[2:35] We see the Archangel Michael, who’s beautifully rendered in white, with wings that seem to be the wings of peacocks. We see him holding this magnificent scale. In the bowls of that scale we see naked figures. Those are meant to represent souls. We see that the soul on our right is heavier. He’s weighed down by sin, and so this man is going to hell.

Dr. Harris: [2:58] On our left we see Michael holding a figure who is blessed, who is going to heaven, who’s lighter. That extends to the left and the right.

[3:07] On the left, those who are rising up toward heaven. On the right, the damned who move toward the right corner, toward the fires of hell.

Dr. Zucker: [3:15] It’s interesting. There’s nothing that’s compelling those figures to go to hell. They seem to, in their terror, run towards that fiery abyss.

Dr. Harris: [3:23] Although some of them do seem to be being pulled by their hair into the fires of hell.

Dr. Zucker: [3:27] They’re screaming as they go, whereas on the left we see a representation of the gate of heaven and we see an angel, perhaps Michael again, who’s escorting the blessed into the kingdom of God.

Dr. Harris: [3:38] What we really notice is the frontality of Michael and of Christ, that sense that there is no bargaining here. This is justice. It’s being meted out. There’s no wavering, no discussion. One is either on Christ’s right as the blessed, or on Christ’s left as the damned.

Dr. Zucker: [3:56] There are more damned than blessed. It’s interesting. This northern style of precision, of the exactitude in the rendering of the physical that is so much a part of the work of Rogier van der Weyden, plays into that idea of the absoluteness. Everything is verified through its visual accuracy.

Dr. Harris: [4:14] That’s made even more clear by that heavenly gold background.

Dr. Zucker: [4:18] It’s interesting because so often in early painting, we see a gold background, we see the light of heaven, but it tends to be a flat background.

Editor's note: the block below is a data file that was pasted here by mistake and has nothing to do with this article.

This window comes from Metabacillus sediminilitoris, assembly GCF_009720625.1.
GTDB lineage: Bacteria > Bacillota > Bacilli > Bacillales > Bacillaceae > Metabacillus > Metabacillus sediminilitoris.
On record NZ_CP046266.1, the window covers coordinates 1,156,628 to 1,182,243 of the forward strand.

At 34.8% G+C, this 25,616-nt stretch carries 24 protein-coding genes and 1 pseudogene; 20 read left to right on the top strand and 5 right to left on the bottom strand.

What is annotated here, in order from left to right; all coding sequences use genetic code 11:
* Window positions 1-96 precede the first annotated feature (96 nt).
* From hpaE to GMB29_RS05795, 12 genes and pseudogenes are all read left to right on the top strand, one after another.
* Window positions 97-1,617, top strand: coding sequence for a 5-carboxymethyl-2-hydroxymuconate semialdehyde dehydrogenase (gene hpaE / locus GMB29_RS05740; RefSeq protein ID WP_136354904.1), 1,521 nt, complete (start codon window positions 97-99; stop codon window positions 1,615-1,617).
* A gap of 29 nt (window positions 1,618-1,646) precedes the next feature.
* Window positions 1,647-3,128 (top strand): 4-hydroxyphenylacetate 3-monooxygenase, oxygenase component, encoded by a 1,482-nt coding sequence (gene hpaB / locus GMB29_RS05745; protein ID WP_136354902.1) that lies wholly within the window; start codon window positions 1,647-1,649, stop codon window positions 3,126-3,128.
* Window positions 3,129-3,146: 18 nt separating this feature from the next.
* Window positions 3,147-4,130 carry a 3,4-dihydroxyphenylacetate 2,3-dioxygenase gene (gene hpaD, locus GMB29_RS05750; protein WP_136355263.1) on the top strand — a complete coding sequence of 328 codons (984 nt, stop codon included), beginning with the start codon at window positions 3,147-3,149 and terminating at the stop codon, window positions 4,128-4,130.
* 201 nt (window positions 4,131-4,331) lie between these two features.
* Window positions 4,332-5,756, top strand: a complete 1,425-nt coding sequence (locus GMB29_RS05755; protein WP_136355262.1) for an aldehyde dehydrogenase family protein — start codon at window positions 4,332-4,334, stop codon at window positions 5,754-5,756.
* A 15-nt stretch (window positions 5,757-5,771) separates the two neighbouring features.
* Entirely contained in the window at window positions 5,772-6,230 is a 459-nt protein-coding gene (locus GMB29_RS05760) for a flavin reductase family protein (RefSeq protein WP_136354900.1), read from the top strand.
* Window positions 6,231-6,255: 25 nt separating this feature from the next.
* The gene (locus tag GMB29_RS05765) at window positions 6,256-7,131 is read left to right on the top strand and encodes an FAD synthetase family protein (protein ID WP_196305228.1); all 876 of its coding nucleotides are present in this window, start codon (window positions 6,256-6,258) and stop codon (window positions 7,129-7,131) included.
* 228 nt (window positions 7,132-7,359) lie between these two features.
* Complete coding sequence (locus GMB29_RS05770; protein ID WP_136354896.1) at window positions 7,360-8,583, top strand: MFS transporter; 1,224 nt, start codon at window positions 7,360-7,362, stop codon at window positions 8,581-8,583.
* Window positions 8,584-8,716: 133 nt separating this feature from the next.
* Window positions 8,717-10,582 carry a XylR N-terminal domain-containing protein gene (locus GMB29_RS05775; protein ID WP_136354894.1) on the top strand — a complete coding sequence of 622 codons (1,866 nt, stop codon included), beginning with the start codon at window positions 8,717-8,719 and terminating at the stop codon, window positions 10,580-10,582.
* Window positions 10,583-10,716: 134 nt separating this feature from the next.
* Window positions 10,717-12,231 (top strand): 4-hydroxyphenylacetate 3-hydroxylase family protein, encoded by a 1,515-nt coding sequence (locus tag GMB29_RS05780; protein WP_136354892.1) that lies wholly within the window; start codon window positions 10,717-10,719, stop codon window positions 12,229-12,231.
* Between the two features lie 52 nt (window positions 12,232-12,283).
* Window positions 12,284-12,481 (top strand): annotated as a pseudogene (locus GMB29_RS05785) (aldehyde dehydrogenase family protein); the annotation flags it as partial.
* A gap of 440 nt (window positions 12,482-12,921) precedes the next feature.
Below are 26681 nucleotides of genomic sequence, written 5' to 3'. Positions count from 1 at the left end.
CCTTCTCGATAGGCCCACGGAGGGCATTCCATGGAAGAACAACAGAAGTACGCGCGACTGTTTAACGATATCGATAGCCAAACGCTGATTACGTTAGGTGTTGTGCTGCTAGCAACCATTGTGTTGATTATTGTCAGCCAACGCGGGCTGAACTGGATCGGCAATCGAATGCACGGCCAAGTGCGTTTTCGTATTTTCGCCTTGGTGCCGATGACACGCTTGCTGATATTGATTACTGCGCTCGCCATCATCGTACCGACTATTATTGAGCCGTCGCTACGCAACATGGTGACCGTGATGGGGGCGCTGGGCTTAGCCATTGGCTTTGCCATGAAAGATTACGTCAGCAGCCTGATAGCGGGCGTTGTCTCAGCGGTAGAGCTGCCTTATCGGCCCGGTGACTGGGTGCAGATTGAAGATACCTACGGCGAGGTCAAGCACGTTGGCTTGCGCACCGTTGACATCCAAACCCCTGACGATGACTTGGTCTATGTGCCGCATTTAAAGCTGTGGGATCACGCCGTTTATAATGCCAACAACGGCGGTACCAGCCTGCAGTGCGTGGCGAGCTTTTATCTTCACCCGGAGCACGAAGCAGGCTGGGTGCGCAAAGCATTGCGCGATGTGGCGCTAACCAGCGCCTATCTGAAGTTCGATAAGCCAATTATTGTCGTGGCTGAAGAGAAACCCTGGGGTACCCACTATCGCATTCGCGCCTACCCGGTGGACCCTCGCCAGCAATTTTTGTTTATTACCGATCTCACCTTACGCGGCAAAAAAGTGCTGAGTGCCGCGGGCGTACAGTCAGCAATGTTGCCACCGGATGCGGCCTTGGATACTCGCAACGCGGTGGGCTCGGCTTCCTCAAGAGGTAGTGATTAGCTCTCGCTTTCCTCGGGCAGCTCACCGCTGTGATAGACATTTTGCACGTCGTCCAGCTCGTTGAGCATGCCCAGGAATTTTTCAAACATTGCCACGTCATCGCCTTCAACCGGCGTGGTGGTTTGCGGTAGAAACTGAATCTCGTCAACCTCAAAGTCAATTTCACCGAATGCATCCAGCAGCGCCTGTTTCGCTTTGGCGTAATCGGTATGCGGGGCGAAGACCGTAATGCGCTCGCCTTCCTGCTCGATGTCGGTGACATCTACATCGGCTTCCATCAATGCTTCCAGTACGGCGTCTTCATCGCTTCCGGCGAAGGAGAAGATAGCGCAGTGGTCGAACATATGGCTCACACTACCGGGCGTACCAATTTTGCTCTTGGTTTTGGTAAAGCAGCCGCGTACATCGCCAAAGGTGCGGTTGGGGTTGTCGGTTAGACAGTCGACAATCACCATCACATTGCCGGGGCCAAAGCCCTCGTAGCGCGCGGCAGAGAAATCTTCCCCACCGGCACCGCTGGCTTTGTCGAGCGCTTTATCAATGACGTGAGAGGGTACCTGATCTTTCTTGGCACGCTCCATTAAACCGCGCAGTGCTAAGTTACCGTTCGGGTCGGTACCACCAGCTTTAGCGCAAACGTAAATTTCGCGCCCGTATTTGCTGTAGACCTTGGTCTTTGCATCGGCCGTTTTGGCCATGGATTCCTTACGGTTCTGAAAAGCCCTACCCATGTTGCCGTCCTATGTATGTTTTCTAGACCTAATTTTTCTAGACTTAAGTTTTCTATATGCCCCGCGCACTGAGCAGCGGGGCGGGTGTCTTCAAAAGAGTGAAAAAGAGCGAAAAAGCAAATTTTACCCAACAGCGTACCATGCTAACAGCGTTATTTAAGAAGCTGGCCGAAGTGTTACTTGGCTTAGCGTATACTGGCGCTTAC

[4:26] Here, it’s clouds with volume. It almost seems like the fiery colors of a sunset, the clouds of the sky. We have this heavenly light, yes, but it’s also in some ways more of the natural world as well.

[4:39] On either side of Michael, we see four smaller angels in this beautiful purplish red, and they’re blowing their golden trumpets, announcing the end of time but also waking the dead.

Dr. Harris: [4:51] On either side of Christ are also symbols of what’s happening here. On our left — Christ’s right — with the blessed, the lilies, a symbol of mercy. Then on our right, or Christ’s left, the sword of justice.

Dr. Zucker: [5:06] Christ is neither looking left nor right. He looks directly out at us, judging us.

Dr. Harris: [5:12] On the other hand, he also makes a gesture of blessing. He looks out at us, but there’s also something reassuring.

Dr. Zucker: [5:18] Only if you’re looking to his right hand, but if you look to his left, he seems to also be condemning the damned into hell.

Dr. Harris: [5:24] And we can clearly see Christ’s wounds on his feet, his own suffering for the sins of mankind.

[5:29] [music]

Cite this page as: Dr. Beth Harris and Dr. Steven Zucker, "Rogier van der Weyden, The Last Judgment," in Smarthistory, November 18, 2015, accessed February 26, 2024, https://smarthistory.org/rogier-van-der-weyden-the-last-judgment/.